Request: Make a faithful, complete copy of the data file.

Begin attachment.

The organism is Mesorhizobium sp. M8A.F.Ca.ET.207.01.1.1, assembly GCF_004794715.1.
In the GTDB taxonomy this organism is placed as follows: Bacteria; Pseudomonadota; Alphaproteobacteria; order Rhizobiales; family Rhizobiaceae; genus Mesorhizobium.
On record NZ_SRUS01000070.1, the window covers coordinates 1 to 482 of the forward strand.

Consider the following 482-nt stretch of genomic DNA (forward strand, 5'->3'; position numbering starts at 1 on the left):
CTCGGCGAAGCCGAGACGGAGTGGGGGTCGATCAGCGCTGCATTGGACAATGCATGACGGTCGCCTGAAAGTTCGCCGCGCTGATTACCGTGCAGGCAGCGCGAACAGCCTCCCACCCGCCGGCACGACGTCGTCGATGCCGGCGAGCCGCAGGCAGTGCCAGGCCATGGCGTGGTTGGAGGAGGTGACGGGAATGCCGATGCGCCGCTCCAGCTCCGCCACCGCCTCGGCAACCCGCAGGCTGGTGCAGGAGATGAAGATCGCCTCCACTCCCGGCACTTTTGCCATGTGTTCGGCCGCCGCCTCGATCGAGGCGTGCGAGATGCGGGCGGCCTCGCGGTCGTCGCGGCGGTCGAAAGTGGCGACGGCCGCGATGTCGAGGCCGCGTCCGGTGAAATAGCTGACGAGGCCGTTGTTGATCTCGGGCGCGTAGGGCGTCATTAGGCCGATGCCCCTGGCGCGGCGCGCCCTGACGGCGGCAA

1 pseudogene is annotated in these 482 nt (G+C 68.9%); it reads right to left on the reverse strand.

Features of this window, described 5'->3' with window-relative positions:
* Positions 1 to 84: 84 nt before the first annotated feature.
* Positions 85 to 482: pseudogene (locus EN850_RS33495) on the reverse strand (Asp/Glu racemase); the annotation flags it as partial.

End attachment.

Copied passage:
The organism is Mesorhizobium sp. M8A.F.Ca.ET.207.01.1.1, assembly GCF_004794715.1.
In the GTDB taxonomy this organism is placed as follows: Bacteria; Pseudomonadota; Alphaproteobacteria; order Rhizobiales; family Rhizobiaceae; genus Mesorhizobium.
On record NZ_SRUS01000070.1, the window covers coordinates 1 to 482 of the forward strand.

Consider the following 482-nt stretch of genomic DNA (forward strand, 5'->3'; position numbering starts at 1 on the left):
CTCGGCGAAGCCGAGACGGAGTGGGGGTCGATCAGCGCTGCATTGGACAATGCATGACGGTCGCCTGAAAGTTCGCCGCGCTGATTACCGTGCAGGCAGCGCGAACAGCCTCCCACCCGCCGGCACGACGTCGTCGATGCCGGCGAGCCGCAGGCAGTGCCAGGCCATGGCGTGGTTGGAGGAGGTGACGGGAATGCCGATGCGCCGCTCCAGCTCCGCCACCGCCTCGGCAACCCGCAGGCTGGTGCAGGAGATGAAGATCGCCTCCACTCCCGGCACTTTTGCCATGTGTTCGGCCGCCGCCTCGATCGAGGCGTGCGAGATGCGGGCGGCCTCGCGGTCGTCGCGGCGGTCGAAAGTGGCGACGGCCGCGATGTCGAGGCCGCGTCCGGTGAAATAGCTGACGAGGCCGTTGTTGATCTCGGGCGCGTAGGGCGTCATTAGGCCGATGCCCCTGGCGCGGCGCGCCCTGACGGCGGCAA

1 pseudogene is annotated in these 482 nt (G+C 68.9%); it reads right to left on the reverse strand.

Features of this window, described 5'->3' with window-relative positions:
* Positions 1 to 84: 84 nt before the first annotated feature.
* Positions 85 to 482: pseudogene (locus EN850_RS33495) on the reverse strand (Asp/Glu racemase); the annotation flags it as partial.